Tuition fees

Select where you currently live to see what you'll pay:

England
£9,250
per year
EU
£9,250
per year
Northern Ireland
£9,250
per year
Scotland
£9,250
per year
Wales
£9,250
per year

The Uni


Course location:

Coventry University

Department:

School of Media and Performing Arts

TEF rating:

Calculate your living costs

See how much you'll need to live on at your chosen university, with our student budget calculator.

See your living costs
Read full university profile

What students say


We've crunched the numbers to see if overall student satisfaction here is high, medium or low compared to students studying this subject(s) at other universities.

65%
low
Digital media

How do students rate their degree experience?

The stats below relate to the general subject area/s at this university, not this specific course. We show this where there isn’t enough data about the course, or where this is the most detailed info available to us.

Media studies

Teaching and learning

77%
Staff make the subject interesting
82%
Staff are good at explaining things
79%
Ideas and concepts are explored in-depth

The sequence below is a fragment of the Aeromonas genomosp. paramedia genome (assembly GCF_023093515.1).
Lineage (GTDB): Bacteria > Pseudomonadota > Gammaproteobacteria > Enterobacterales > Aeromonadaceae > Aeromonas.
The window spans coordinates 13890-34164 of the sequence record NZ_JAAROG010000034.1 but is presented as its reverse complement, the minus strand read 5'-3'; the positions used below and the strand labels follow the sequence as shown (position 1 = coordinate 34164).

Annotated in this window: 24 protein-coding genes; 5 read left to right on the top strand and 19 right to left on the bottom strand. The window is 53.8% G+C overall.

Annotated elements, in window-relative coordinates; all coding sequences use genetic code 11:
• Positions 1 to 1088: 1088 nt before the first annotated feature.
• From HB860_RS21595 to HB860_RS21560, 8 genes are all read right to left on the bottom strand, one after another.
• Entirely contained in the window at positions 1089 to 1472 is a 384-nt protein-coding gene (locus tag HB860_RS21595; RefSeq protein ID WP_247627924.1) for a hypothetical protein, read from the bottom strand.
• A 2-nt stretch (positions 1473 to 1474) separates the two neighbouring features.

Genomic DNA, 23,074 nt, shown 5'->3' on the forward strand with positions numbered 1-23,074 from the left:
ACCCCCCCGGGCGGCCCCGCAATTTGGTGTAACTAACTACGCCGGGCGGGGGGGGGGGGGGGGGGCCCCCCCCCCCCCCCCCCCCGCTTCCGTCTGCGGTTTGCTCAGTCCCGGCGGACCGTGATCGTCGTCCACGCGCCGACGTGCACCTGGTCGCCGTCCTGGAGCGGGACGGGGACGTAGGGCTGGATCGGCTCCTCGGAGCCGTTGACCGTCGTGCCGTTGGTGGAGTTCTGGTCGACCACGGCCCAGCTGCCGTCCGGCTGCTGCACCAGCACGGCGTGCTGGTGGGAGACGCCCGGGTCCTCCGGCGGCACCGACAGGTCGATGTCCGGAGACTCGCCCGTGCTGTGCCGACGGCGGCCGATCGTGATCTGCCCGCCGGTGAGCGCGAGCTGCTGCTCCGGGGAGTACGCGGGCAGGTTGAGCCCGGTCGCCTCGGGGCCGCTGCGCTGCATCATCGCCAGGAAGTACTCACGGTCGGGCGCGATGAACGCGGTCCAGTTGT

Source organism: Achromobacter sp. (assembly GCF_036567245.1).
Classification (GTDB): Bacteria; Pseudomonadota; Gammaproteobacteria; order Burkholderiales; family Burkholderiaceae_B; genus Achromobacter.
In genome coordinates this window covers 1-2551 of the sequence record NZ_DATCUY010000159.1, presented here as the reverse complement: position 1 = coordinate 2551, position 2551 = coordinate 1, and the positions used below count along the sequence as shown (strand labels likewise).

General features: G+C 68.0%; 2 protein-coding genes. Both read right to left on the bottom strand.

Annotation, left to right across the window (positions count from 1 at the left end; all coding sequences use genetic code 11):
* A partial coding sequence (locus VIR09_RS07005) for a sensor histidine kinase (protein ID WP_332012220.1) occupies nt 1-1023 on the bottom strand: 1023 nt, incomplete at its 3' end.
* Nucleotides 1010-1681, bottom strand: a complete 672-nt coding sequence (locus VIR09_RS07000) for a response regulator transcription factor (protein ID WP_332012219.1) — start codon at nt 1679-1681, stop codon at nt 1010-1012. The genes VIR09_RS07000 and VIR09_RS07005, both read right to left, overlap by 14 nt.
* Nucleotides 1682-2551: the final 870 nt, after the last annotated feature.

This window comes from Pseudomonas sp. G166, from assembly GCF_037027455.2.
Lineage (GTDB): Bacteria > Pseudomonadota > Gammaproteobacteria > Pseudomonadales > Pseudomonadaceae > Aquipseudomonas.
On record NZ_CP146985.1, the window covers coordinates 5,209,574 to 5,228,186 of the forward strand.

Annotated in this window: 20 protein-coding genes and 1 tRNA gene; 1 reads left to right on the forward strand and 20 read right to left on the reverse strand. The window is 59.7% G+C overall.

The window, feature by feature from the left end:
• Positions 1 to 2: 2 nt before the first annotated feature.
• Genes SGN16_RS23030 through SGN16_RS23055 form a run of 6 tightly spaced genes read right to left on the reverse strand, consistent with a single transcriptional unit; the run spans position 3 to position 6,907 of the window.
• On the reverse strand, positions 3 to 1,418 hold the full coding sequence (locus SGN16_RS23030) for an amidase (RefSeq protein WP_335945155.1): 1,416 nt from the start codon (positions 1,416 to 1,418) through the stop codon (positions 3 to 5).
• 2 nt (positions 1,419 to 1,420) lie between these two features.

72%
Opportunities to apply what I've learned

Assessment and feedback

Feedback on work has been timely
Feedback on work has been helpful
Staff are contactable when needed
Good advice available when making study choices

Resources and organisation

90%
Library resources
90%
IT resources
94%
Course specific equipment and facilities
45%
Course is well organised and has run smoothly

Student voice

Staff value students' opinions

Who studies this subject and how do they get on?

57%
UK students
43%
International students
43%
Male students
57%
Female students
87%
2:1 or above
3%
Drop out rate

Most popular A-Levels studied (and grade achieved)

C
C
C

After graduation


The stats in this section relate to the general subject area/s at this university – not this specific course. We show this where there isn't enough data about the course, or where this is the most detailed info available to us.

Media studies

What are graduates doing after six months?

This is what graduates told us they were doing (and earning), shortly after completing their course. We've crunched the numbers to show you if these immediate prospects are high, medium or low, compared to those studying this subject/s at other universities.

£18,000
med
Average annual salary
98%
high
Employed or in further education
89%
med
Employed in a role where degree was essential or beneficial

Top job areas of graduates

18%